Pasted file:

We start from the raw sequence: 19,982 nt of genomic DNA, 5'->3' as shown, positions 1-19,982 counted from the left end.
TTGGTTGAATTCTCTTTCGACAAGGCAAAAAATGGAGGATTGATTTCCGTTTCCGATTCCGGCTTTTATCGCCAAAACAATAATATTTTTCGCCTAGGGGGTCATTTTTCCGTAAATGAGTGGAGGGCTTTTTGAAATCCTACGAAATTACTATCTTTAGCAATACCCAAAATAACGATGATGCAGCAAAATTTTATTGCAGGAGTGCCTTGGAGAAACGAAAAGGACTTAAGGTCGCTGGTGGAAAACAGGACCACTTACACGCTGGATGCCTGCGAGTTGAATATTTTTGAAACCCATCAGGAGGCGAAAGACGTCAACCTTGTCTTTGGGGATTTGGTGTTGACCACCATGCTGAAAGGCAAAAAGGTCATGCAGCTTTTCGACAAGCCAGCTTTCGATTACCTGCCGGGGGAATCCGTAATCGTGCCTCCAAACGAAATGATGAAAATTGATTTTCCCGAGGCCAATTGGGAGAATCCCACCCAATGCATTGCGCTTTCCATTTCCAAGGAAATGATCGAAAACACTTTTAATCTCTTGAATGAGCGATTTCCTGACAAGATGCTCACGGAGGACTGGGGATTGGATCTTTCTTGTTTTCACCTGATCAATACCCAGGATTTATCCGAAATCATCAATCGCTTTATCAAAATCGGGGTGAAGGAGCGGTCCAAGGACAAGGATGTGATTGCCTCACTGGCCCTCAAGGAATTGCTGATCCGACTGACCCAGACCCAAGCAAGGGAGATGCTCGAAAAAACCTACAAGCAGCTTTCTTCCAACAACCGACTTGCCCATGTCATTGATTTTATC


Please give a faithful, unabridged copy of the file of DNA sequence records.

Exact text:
We start from the raw sequence: 19,982 nt of genomic DNA, 5'->3' as shown, positions 1-19,982 counted from the left end.
TTGGTTGAATTCTCTTTCGACAAGGCAAAAAATGGAGGATTGATTTCCGTTTCCGATTCCGGCTTTTATCGCCAAAACAATAATATTTTTCGCCTAGGGGGTCATTTTTCCGTAAATGAGTGGAGGGCTTTTTGAAATCCTACGAAATTACTATCTTTAGCAATACCCAAAATAACGATGATGCAGCAAAATTTTATTGCAGGAGTGCCTTGGAGAAACGAAAAGGACTTAAGGTCGCTGGTGGAAAACAGGACCACTTACACGCTGGATGCCTGCGAGTTGAATATTTTTGAAACCCATCAGGAGGCGAAAGACGTCAACCTTGTCTTTGGGGATTTGGTGTTGACCACCATGCTGAAAGGCAAAAAGGTCATGCAGCTTTTCGACAAGCCAGCTTTCGATTACCTGCCGGGGGAATCCGTAATCGTGCCTCCAAACGAAATGATGAAAATTGATTTTCCCGAGGCCAATTGGGAGAATCCCACCCAATGCATTGCGCTTTCCATTTCCAAGGAAATGATCGAAAACACTTTTAATCTCTTGAATGAGCGATTTCCTGACAAGATGCTCACGGAGGACTGGGGATTGGATCTTTCTTGTTTTCACCTGATCAATACCCAGGATTTATCCGAAATCATCAATCGCTTTATCAAAATCGGGGTGAAGGAGCGGTCCAAGGACAAGGATGTGATTGCCTCACTGGCCCTCAAGGAATTGCTGATCCGACTGACCCAGACCCAAGCAAGGGAGATGCTCGAAAAAACCTACAAGCAGCTTTCTTCCAACAACCGACTTGCCCATGTCATTGATTTTATC